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Interview with JBF Award Nominee Jenner Tomaska of Chicago's Next

Anna Mowry

April 29, 2016

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JBF Award nominee Jenner Tomaska of Next in Chicago

For Jenner Tomaska, it's already been an eventful year in a still-young 2016: the Next chef earned a Rising Star nomination in March, then a promotion to executive chef following the departure of JBF Award winner Dave Beran. Tomaska's debut service at Next will take place this Saturday, just two days before the 2016 James Beard Awards. Below, find out what you can expect from his forthcoming "South America" menu and more. 

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JBF: The last menu at Next was inspired by the Alps. What was one of your favorite dishes on this menu? We’d also love to hear more about how the menu was developed. 

Jenner Tomaska: We developed the menu to reflect traveling through the Alps, starting in the outskirts of France and Germany, ascending to the "top of the mountain" for a vantage point of all the countries, and then descending into Austria and Italy. It allowed us to showcase each country in the Alps region, with its own section of the menu.  

I have a passion for French food and technique so the opening section of this menu was my favorite. The section opened with our version of “stone soup,” inspired by the classic folktale. While many people have a different version of this story, the moral and premise remain the same: the unknowing contribution of many to one cause. We found the Alps to be reflective of this notion, with several countries contributing to the regional cuisine as a whole.

Our idea was to start the meal with something warm and comforting since guests were coming in from the cold. Tables were set with glass teapots and cold soup, spices, and an herb bouquet. We placed hot river stones into the pots tableside, and the soup began to boil and aromatize. The herbs and spices were infused into the broth and then poured for the guest.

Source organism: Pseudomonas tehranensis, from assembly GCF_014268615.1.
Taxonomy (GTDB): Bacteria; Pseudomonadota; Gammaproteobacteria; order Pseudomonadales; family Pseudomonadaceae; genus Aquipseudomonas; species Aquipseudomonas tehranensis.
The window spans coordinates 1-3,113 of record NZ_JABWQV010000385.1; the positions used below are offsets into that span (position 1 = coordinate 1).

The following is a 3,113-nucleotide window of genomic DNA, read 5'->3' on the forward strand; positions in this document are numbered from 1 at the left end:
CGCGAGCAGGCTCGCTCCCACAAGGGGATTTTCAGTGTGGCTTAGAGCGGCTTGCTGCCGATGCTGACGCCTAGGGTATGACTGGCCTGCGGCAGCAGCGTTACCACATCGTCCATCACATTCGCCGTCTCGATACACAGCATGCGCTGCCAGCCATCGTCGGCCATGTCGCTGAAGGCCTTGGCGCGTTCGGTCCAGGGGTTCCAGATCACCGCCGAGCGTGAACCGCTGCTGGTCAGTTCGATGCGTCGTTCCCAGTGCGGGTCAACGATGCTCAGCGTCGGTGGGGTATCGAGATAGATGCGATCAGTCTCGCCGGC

JBF: We’ve read that your next menu, coming this weekend, will be a culinary survey of South America, which sounds incredibly ambitious. How are you going to represent the entire continent in the tasting? What kind of research did you do?

JT: South America is so massive that it would be really hard to cover the entire continent in one menu. We’ve decided that in order to truly do the cuisine justice, we would focus on individual countries rather than South America as a whole. The goal is to have two to three menus within a larger menu, or a “next within a next.” This allows us to highlight the uniqueness of each culture’s cuisine while also showcasing how similar the fundamentals are. Our hope is to revisit our tour of South America in the future, incorporating countries we weren’t able to highlight this menu.  

Unfortunately we weren’t able to travel to research this menu, but through social media and email, we were able to get in contact with some great chefs from the area. Having an inside perspective of what culture and food means to these countries has been amazing and I am beyond grateful for their help and insight.  

JBF: You have worked directly under 2014 JBF Award winner Dave Beran. What’s it been like when you two collaborate?

JT: Working with chef Dave has been truly educational and I can’t express how much I have learned in our time together. Both Dave and I started our careers cooking at mk Chicago, which I think explains the similarities in how we see and appreciate food. Over the years we have a developed a rhythm, bouncing flavors, concepts, techniques, and creative conceptualization back and forth. I think the most important thing I’ve learned from chef Dave is that it’s essential to have a partner in the kitchen who works as a sounding board for your ideas, and vice versa. This is something I will keep with me forever and also something I hope to teach to others down the line.     

JBF: Is there a menu concept or theme that you would love to see the Next team take on in the future?

JT: As a matter of fact, yes, I am really pushing for us to do a Cuba menu. Fingers crossed!   

JBF: How would you describe your personal culinary style? 

JT: I think if you had asked me this question a few years ago, I would have said classical French, and while my love of French cuisine and techniques still inspire me, my style has become more expansive over the years as a direct result of working at Next. With our menus changing every four months, I’ve had to adopt a myriad of culinary styles, each one presenting something new and interesting. So, answering today, I would have to describe my style as broad.

JBF: We realize that you probably don’t get to dine out very much, but we would love for you to tell us about one really great meal you had recently, in Chicago or elsewhere. 

JT: I actually spend a lot of my time eating out; it’s turned into quite the hobby. The one place that sticks out as a “really great meal” in Chicago would have to be Juno restaurant. It is, hands down, the best sushi in the city. Chef BK is doing great work. Sit at the bar and get the omakase menu—you won’t regret it.  

Learn more about the 2016 James Beard Awards.

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Anna Mowry is special projects manager at the James Beard Foundation. Find her on Twitter and Instagram.